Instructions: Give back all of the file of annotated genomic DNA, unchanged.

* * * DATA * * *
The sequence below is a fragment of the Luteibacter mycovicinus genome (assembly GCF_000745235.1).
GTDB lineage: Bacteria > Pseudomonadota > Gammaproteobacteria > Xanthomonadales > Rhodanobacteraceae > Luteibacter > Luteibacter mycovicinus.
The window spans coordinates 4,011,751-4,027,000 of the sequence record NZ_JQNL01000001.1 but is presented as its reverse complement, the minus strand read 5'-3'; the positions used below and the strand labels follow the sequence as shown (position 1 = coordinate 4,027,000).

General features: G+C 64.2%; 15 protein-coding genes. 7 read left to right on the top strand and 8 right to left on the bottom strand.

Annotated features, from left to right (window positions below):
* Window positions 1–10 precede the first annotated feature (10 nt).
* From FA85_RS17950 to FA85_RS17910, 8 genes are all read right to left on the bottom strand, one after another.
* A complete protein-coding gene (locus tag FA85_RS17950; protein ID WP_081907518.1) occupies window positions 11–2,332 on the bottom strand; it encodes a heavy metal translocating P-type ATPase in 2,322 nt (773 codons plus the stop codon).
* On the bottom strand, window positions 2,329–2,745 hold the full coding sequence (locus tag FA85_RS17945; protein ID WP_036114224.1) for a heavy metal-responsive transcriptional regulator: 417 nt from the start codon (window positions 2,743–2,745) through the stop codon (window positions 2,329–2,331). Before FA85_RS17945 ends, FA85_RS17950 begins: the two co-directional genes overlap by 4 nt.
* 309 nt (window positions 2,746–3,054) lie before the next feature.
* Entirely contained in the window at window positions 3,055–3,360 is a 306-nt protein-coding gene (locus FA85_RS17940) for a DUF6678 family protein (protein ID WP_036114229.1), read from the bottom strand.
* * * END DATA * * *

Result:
The sequence below is a fragment of the Luteibacter mycovicinus genome (assembly GCF_000745235.1).
GTDB lineage: Bacteria > Pseudomonadota > Gammaproteobacteria > Xanthomonadales > Rhodanobacteraceae > Luteibacter > Luteibacter mycovicinus.
The window spans coordinates 4,011,751-4,027,000 of the sequence record NZ_JQNL01000001.1 but is presented as its reverse complement, the minus strand read 5'-3'; the positions used below and the strand labels follow the sequence as shown (position 1 = coordinate 4,027,000).

General features: G+C 64.2%; 15 protein-coding genes. 7 read left to right on the top strand and 8 right to left on the bottom strand.

Annotated features, from left to right (window positions below):
* Window positions 1–10 precede the first annotated feature (10 nt).
* From FA85_RS17950 to FA85_RS17910, 8 genes are all read right to left on the bottom strand, one after another.
* A complete protein-coding gene (locus tag FA85_RS17950; protein ID WP_081907518.1) occupies window positions 11–2,332 on the bottom strand; it encodes a heavy metal translocating P-type ATPase in 2,322 nt (773 codons plus the stop codon).
* On the bottom strand, window positions 2,329–2,745 hold the full coding sequence (locus tag FA85_RS17945; protein ID WP_036114224.1) for a heavy metal-responsive transcriptional regulator: 417 nt from the start codon (window positions 2,743–2,745) through the stop codon (window positions 2,329–2,331). Before FA85_RS17945 ends, FA85_RS17950 begins: the two co-directional genes overlap by 4 nt.
* 309 nt (window positions 2,746–3,054) lie before the next feature.
* Entirely contained in the window at window positions 3,055–3,360 is a 306-nt protein-coding gene (locus FA85_RS17940) for a DUF6678 family protein (protein ID WP_036114229.1), read from the bottom strand.